·       Use of illicit drugs and narcotics

·        Use of, or condoning the use of, banned performance enhancing drugs or methods

·        Any Harassment, Abuse or Bullying complaint

·        Lack of reporting, activity or action of a local executive or association

·        Any other complaint or infraction which is considered serious Harassment, Abuse and Bullying (H.A.B) are all Major Infractions. Harassment is defined as conduct, which is insulting, intimidating, humiliating, offensive or physically harmful.

Types of behavior which constitute harassment include, but are not limited to:

·        Unwelcome jokes, innuendo or teasing about a person's looks, body, attire, age, race, religion, sex or sexual orientation

·       Condescending, patronizing, threatening or punishing actions which undermine self-esteem or diminish performance

·        Practical jokes which cause awkwardness or embarrassment, endanger a person's safety or negatively affect performance

·        Unwanted or unnecessary physical contact including touching, patting or pinching

·        Any form of hazing

·        Any form of physical assault or abuse

·       Any sexual offence

·        Behaviors such as those described above which are not directed towards individuals or groups, but which have the effect of creating a negative or hostile environment

·        Unwelcome behavior of one individual towards another which the individual ought to have known would be unwanted

 Abuse

Child abuse is any form of physical, emotional and/or sexual mistreatment or lack of care which causes physical injury or emotional damage to a child. A common characteristic of all forms of abuse against children and youth is an abuse of power or authority and/or breach of trust.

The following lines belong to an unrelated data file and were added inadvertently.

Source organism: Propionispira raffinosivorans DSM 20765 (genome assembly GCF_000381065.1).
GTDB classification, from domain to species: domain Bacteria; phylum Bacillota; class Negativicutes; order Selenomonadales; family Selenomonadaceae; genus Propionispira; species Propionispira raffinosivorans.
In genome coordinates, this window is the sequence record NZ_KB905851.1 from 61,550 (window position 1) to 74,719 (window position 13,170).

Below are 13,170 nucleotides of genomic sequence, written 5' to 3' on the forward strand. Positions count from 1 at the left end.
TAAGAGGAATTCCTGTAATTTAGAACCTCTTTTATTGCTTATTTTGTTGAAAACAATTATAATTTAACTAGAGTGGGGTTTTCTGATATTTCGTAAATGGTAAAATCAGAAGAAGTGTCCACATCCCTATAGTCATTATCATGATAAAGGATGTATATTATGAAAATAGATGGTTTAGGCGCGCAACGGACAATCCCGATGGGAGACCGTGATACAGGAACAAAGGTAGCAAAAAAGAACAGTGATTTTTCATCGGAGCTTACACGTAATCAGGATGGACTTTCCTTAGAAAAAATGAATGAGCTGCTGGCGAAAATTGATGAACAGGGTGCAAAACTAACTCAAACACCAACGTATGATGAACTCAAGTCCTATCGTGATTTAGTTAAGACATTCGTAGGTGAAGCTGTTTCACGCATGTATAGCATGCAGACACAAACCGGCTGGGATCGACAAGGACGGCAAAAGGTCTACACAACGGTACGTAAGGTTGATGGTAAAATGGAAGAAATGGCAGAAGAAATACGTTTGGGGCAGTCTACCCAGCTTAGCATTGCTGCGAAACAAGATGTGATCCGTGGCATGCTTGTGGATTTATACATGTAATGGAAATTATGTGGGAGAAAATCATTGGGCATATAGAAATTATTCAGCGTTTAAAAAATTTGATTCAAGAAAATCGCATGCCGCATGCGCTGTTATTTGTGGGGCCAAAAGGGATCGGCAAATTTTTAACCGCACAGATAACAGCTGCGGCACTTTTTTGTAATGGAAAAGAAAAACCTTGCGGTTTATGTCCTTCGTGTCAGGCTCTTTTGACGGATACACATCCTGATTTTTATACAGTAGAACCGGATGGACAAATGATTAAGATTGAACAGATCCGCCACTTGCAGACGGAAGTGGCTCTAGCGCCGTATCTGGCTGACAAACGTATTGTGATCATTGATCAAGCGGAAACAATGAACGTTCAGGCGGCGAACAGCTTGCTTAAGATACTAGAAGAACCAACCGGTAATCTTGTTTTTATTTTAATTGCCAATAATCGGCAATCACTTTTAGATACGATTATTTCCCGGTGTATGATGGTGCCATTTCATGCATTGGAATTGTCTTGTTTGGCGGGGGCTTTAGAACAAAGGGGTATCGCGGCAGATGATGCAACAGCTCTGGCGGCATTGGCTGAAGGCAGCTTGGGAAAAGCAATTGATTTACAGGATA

Abuse is an issue of child protection. Protection refers to provincial, territorial or Aboriginal band appointed child protective services. A child may be in need of protection from harm if abuse or neglect is suspected. Information about one’s legal duty to report and circumstances under which reporting must occur according to child protection legislation is available at www.hockeycanada.ca.

Bullying

Bulling is defined as hurtful interpersonal mistreatment of a person and is an act of hurting someone in order to insult, humiliate, degrade or exclude him or her. Basically it is “mean” behavior. Bullying may also take the form of cyber bullying which involves bullying over the internet. Bullying can be:

·       Hurting behavior based on oppression and “meanness”

·        Based on power deferential

·        Intentionally or non-intentional, but can be interpreted to be intentional

·        Intense repeated over time (generally, but not necessarily)

·        Oppressive – isolates victims vi. caused by many factors and behavioral challenges

 Hurtful actions may be: